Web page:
China’s newly formed committee begins evaluating games

China is one step closer to approving commercial licenses for new games. The country’s state media revealed the formation of the Online Games Ethics Committee (OGEC) on Friday. This new oversight group has begun evaluating the appropriateness of game content looking to enter the market. The OGEC started with a group of 20 unreleased products. China has not approved a new game for sale in China since March.
But while this is a move in the direction of permitting new games to make money in China, the committee has not opened the floodgates. It did not approve a single one of the 20 games it looked at for sale. Instead, the OGEC rejected nine games, according to China Central Television (via South China Morning Post). The group is asking the developers of the remaining 11 games to make content changes to their products.
The CCTV news story is the first time China has revealed the existence of the OGEC. And that report did not go into to many details about how the organization works or why some games were denied.

What is going on in China?

The Chinese gaming freeze is the result of a bureaucratic reshuffling within the Chinese government. It has moved, dissolved, or given new leadership to the committees that previously oversaw the approval process.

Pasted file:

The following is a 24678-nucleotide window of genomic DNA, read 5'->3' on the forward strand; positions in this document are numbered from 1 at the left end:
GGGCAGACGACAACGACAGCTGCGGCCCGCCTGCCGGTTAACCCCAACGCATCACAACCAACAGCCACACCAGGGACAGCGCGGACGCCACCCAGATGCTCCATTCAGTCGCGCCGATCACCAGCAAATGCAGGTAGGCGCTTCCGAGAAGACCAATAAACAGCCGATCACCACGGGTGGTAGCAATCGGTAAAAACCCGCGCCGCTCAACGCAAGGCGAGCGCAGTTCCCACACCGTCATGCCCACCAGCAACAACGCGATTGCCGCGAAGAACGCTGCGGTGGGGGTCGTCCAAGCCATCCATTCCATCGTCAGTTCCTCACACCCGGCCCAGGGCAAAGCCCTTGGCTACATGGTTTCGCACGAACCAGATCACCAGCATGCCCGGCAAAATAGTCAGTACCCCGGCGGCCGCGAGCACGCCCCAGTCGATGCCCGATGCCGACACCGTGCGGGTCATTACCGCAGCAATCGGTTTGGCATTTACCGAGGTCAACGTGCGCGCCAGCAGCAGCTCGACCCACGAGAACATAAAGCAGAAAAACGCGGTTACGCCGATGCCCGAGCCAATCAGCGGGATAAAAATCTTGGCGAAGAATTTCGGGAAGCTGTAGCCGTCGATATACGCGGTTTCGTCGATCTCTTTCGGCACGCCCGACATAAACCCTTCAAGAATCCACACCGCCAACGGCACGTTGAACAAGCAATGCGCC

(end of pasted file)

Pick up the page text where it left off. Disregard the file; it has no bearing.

But at the same time, the country’s government obviously has taken issue with the popularity of video games. It previously cited concerns about addiction and inappropriate content. And while the country is revealing little about the OGEC, the regulator seems serious about enforcing the government’s control.
The regulatory impasse is dampening the country’s enormous $38 billion video game business. Tencent, China’s biggest gaming publisher, has watched as its stock value has eroded over. The stock price hit a year-to-date high of $61 in January. Since the licensing freeze, however, it has dropped as low as $31.54. It has bounced back since that low in October, but it has still lost a third of its value throughout 2018.
But if China begins approving games once again — even through a strict regulation process — Tencent should have an advantage. It is close with the government. Tencent even has access to China’s national citizen database, which tracks and quantifies the behavior of people on an individual level. When it comes time to get its games approved, Tencent could use that relationship to ensure it knows exactly what the OGEC is looking for. These difficult business conditions should push even more foreign developers into the arms of Tencent for partnership deals.
Source: VentureBeat
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